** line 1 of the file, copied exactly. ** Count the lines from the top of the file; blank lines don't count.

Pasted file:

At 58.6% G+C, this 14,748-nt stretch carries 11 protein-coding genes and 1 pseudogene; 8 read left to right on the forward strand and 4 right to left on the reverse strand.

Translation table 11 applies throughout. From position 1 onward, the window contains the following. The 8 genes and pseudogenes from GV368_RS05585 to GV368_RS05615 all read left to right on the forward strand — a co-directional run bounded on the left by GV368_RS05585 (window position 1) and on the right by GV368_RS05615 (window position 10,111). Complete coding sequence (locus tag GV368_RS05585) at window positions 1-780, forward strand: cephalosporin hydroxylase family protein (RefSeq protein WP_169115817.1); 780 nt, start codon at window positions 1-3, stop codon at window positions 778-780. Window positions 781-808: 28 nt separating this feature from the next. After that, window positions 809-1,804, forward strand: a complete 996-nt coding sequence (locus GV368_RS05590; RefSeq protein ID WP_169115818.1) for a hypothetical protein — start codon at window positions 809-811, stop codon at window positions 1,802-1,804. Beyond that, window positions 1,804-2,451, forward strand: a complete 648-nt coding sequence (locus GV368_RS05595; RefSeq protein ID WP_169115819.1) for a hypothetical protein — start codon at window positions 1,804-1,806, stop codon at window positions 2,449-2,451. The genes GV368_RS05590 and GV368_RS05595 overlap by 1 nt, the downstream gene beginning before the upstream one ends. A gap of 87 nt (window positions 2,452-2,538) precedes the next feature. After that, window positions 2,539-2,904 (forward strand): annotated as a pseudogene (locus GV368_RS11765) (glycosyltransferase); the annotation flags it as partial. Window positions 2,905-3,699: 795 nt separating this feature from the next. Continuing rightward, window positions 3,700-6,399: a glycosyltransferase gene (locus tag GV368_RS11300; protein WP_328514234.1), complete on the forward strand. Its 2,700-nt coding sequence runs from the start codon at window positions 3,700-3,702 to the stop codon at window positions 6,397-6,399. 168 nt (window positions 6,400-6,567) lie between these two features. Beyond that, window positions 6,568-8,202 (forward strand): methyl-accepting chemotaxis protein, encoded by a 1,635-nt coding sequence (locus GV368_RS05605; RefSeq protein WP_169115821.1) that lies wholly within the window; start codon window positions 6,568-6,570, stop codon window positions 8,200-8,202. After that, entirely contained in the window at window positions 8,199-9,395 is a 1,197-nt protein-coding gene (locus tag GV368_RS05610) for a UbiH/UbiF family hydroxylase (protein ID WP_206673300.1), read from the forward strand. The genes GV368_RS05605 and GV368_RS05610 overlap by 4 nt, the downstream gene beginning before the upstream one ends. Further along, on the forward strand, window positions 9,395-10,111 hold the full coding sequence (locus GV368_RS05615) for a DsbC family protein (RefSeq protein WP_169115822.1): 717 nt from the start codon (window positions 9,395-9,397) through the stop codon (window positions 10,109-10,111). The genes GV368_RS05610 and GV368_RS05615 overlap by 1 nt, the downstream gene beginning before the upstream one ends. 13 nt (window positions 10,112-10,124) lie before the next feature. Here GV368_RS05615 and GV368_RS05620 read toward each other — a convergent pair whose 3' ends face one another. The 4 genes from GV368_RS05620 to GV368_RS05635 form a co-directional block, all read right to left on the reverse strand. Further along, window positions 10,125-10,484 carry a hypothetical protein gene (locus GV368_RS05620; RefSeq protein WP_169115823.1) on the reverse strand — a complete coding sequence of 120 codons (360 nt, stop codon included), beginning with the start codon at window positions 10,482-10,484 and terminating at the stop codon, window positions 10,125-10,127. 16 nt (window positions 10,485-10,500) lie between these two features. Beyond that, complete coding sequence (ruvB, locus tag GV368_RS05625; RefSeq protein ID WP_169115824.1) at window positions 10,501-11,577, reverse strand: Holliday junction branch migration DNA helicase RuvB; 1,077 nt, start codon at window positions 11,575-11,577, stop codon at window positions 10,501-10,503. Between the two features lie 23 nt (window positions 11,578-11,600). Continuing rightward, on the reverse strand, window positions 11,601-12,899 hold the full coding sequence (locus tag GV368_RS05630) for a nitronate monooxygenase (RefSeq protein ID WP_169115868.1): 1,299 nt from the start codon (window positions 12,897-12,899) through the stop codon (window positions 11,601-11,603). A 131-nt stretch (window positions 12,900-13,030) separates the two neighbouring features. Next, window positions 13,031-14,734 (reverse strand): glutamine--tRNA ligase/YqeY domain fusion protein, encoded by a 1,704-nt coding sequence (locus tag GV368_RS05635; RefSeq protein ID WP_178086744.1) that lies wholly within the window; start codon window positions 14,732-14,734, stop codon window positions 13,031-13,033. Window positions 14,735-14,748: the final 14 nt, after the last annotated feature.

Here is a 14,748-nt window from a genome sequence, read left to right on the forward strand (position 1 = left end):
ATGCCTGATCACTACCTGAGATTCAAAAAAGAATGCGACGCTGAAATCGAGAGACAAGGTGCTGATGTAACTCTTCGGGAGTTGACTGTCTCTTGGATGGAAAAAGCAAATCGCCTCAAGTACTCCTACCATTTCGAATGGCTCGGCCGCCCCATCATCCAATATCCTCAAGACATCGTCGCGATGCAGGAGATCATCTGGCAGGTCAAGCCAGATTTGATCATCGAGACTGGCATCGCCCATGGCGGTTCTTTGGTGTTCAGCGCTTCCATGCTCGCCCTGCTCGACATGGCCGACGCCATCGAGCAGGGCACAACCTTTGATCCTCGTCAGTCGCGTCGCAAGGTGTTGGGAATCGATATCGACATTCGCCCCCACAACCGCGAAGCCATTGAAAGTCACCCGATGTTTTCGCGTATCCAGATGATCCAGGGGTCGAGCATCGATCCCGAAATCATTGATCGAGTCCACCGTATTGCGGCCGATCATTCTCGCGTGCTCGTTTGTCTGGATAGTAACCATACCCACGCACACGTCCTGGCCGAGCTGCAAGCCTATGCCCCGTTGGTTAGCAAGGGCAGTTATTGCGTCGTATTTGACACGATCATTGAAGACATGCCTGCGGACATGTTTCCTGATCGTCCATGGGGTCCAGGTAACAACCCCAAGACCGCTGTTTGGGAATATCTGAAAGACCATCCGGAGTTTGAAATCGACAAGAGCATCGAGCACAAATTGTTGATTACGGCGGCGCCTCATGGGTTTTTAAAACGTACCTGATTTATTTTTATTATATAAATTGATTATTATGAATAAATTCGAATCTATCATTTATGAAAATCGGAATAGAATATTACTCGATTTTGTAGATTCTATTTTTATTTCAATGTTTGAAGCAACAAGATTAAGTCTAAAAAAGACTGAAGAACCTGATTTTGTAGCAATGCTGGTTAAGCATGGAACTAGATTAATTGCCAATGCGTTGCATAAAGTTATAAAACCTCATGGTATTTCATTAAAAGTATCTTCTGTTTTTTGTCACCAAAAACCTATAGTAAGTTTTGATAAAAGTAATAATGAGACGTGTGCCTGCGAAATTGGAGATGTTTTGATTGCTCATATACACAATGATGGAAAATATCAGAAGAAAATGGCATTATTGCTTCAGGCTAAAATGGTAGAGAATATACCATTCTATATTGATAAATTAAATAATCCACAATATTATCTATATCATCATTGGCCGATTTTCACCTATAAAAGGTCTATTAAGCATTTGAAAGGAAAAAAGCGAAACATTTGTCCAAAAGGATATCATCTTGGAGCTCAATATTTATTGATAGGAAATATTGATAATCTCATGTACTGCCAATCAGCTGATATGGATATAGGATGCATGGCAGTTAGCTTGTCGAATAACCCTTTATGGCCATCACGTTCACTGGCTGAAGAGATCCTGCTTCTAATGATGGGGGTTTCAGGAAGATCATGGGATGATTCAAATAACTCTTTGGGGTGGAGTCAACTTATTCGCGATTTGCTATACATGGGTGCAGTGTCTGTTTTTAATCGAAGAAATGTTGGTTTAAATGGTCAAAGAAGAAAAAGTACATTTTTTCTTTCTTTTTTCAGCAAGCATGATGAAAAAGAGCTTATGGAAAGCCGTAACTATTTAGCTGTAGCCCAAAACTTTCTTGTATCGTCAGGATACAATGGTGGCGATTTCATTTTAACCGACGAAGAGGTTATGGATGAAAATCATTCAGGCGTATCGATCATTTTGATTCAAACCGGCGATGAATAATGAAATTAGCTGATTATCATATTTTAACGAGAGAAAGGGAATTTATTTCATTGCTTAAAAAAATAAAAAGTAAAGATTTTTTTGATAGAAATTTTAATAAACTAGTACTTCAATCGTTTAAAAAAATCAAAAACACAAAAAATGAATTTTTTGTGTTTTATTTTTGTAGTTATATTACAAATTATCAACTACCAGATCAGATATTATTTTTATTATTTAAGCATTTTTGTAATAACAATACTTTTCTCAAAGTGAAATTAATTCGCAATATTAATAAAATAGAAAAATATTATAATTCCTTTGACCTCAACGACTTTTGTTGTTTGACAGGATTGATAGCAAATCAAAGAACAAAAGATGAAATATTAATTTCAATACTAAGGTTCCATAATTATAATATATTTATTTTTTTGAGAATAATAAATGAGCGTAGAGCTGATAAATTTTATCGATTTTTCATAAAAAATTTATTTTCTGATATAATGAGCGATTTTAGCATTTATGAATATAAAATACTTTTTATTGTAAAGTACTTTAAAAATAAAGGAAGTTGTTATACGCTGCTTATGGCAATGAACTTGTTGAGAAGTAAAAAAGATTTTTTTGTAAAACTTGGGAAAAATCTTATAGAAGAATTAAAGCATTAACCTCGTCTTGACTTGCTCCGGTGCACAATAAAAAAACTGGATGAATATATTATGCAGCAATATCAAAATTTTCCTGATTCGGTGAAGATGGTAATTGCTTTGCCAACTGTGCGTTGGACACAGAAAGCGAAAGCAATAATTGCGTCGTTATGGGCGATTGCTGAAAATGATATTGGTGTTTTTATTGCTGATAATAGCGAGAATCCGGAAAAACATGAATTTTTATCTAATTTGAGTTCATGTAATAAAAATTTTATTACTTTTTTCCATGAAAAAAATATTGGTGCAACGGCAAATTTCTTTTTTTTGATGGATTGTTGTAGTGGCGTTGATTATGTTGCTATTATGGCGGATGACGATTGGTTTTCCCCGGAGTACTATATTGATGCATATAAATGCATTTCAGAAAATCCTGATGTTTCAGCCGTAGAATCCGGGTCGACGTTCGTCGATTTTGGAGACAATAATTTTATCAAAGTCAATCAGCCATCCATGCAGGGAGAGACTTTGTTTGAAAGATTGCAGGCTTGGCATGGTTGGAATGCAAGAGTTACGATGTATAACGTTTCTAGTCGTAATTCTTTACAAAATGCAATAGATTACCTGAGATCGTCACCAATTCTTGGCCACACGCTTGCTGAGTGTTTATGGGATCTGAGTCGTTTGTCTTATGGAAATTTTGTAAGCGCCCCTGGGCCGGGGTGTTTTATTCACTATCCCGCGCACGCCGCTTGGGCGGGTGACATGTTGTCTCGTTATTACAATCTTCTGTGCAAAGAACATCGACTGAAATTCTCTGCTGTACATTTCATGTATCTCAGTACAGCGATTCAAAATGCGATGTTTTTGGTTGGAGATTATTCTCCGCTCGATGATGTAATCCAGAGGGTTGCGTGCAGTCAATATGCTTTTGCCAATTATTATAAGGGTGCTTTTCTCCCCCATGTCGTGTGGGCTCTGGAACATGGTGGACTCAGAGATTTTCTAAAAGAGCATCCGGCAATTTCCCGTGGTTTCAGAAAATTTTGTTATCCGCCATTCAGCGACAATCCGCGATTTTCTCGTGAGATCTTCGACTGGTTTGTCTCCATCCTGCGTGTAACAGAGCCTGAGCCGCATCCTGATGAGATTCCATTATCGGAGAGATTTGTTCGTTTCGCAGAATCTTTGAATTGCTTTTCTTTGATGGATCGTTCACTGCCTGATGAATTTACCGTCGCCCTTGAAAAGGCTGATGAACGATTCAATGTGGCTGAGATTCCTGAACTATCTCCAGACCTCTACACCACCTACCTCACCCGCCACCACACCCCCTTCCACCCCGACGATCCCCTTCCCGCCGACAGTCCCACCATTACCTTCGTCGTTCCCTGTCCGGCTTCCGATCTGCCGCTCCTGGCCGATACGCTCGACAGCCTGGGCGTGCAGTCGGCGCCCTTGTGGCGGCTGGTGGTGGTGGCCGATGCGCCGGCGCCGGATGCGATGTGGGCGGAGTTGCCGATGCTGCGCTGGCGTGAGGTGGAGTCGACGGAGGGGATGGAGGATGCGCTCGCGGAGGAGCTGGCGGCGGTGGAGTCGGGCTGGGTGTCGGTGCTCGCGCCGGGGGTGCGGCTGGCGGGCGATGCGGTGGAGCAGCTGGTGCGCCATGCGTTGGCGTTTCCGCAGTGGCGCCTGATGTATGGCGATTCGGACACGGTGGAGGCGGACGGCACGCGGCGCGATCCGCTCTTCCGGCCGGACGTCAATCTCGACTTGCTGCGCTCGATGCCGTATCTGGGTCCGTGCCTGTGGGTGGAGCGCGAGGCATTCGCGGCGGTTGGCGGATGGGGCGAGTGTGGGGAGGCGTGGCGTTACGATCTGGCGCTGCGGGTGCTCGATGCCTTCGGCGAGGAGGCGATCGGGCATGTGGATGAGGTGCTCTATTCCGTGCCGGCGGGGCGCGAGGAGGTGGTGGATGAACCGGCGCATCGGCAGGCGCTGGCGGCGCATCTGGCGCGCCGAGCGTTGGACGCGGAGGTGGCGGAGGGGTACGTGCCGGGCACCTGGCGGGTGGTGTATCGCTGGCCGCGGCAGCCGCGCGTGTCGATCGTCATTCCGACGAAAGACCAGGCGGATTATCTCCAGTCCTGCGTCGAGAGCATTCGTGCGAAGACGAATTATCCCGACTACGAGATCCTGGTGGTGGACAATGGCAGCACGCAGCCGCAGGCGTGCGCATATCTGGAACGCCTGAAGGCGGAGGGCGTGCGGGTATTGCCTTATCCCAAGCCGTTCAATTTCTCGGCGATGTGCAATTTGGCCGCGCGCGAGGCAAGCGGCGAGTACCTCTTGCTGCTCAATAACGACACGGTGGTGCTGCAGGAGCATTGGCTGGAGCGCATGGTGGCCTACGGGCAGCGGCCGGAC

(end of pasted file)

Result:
At 58.6% G+C, this 14,748-nt stretch carries 11 protein-coding genes and 1 pseudogene; 8 read left to right on the forward strand and 4 right to left on the reverse strand.